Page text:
The challenge of suicide prevention
It has been estimated that globally there are over 800 000 deaths by suicide each year (approximately 1 every 40 seconds),
a figure that is likely to be a considerable underestimate of the real size of the problem. Suicide is a highly complex issue, with a range of causes at both the individual and contextual levels. Examples of individual factors are genetic influences, mental disorders and psychological vulnerabilities. Contextual contributions include, for example, family influences, abuse, socioeconomic downturn, exposure to suicidal behaviour by others, access to means for a suicidal act and lack of availability of help at times of crisis. Careful investigation of the processes that lead to specific deaths by suicide usually identify multiple likely contributory factors. Suicide is rarely because of a single cause.
As suicide can be caused by a complexity of factors, if suicide prevention policies are to be effective they must include a range of initiatives.
These include, first, what are termed ‘universal’ interventions, aimed at reducing risk at the population level. Examples include reduction of access to means of suicide through initiatives such as increasing the safety of sites that are often used for suicide (such as certain bridges, cliffs, railways, multi-storey car parks) by installing barriers and other structures that reduce access; limiting amounts of dangerous medicines and withdrawal of more toxic drugs and other substances (for example pesticides) that have frequently been used for fatal self-poisoning; public education and prevention programmes in schools; and promoting responsible media reporting and portrayal of suicide.
Second, there are ‘selective’ interventions focused on subgroups of the population who may have heightened risk but are not necessarily having suicidal thoughts or engaging in self-harm, such as individuals with mental illness, substance misuse, financial problems and chronic pain. Examples of such interventions include psychological therapy for people with depression, specific programmes for people who have experienced sexual and physical abuse, improvements to the safety of psychiatric in-patient units, and training opportunities for clinicians, police, prison staff and others likely to encounter people at risk in their daily work.
Third, there are ‘indicated’ interventions for individuals who are showing more evident or immediate signs of suicide risk, such as those who have self-harmed, expressed suicidal thoughts or recently been discharged from psychiatric hospital care. Possible interventions include psychological therapy, frequent appointments with clinical services, ensuring early follow-up of patients leaving psychiatric hospitals and use of medication thought to have anti-suicidal effects (for example lithium, ketamine).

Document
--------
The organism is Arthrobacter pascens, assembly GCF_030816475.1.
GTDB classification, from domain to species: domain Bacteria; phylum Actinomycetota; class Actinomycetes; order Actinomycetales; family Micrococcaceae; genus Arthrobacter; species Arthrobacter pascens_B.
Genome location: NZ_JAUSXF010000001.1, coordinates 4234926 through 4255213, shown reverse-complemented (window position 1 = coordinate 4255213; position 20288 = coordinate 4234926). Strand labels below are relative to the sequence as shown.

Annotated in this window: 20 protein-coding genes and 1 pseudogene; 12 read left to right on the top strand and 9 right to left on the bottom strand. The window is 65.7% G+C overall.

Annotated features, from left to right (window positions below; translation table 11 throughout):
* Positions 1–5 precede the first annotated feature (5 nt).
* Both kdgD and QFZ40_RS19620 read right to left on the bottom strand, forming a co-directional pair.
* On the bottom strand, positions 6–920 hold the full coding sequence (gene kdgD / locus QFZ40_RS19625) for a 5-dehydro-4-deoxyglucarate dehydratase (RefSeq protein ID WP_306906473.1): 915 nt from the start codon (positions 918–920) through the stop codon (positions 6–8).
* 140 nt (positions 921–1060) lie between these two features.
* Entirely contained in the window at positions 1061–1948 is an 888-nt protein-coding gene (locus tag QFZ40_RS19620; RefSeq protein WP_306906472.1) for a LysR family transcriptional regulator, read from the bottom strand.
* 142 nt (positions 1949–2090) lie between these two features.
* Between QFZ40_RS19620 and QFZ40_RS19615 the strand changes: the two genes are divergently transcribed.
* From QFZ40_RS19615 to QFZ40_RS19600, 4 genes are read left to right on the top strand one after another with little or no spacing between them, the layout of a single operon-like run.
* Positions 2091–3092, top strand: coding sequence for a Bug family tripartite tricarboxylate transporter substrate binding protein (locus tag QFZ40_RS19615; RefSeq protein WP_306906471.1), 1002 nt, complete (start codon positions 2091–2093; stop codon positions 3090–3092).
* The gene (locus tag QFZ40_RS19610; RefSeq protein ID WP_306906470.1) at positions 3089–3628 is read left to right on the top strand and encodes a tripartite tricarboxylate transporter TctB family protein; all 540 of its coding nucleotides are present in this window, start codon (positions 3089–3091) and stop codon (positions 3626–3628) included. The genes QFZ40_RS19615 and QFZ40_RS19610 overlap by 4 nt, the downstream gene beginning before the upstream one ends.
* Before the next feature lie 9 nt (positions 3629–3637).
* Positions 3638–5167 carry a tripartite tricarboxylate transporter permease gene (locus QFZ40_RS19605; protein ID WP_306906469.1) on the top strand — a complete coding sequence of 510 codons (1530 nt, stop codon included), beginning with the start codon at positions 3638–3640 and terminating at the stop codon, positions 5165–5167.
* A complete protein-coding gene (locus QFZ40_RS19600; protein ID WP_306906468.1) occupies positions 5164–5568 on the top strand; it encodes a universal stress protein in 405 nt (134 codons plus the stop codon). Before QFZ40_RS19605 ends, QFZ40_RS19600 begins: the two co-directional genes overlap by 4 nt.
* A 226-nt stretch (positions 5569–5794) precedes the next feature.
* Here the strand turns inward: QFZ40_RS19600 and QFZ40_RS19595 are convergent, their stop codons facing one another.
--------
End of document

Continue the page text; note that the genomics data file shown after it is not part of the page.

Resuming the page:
The challenge of evaluating suicide prevention initiatives
As a result of the range of types of potential suicide prevention initiatives, evaluation of their effectiveness requires different methodologies. In this issue of the BJPsych, Riblet and colleagues
have focused on one approach to evaluation, namely randomised controlled trials (RCTs). They have conducted a systematic review and meta-analysis of evaluations using this design, using suicide as the sole outcome measure. They have concluded that just one initiative, the World Health Organization brief intervention and contact intervention for people who have self-harmed that was conducted in low- and middle-income countries, ‘is a promising suicide prevention strategy’. This is based on meta-analysis of just three trials.
Policy-makers and clinicians looking for evidence on which to base development of national or local suicide prevention programmes are likely to be disappointed with this conclusion as it does not provide guidance on which other approaches to suicide prevention might be effective. RCTs are undoubtedly valuable for evaluating certain types of approaches, especially some of those in the ‘indicated’ intervention category, but it is not always feasible or appropriate to use them to establish whether many of the other possible approaches are effective. This is a particular problem in the field of suicide prevention, especially for ‘universal’ interventions. For example, erection of a barrier to prevent suicide by jumping from a bridge known to be used frequently for this purpose is clearly going to be introduced for the whole community; it is not feasible to randomise half the community to have exposure to the barrier and half not. However, a quasi-experimental approach could be used, involving a before-and-after design, perhaps augmented with a parallel comparison with a similar bridge in another area that also has a relatively high incidence of suicide by jumping but where a barrier has not been erected. Similar problems are encountered in evaluation of other ‘universal’ approaches where, for example, availability of dangerous medication known to be used in fatal self-poisonings is restricted or terminated across the population. Here, just a before-and-after approach to evaluation may be feasible. An example from the UK was the withdrawal of co-proxamol (dextropropoxyphene and paracetamol combination analgesic) in the UK in the mid-2000s. This was shown to not only reduce the toll of suicidal and accidental deaths involving this drug but also to not lead to an increase in deaths involving ingestion of other (less toxic) analgesics, at least during the first 3 years following withdrawal of the drug.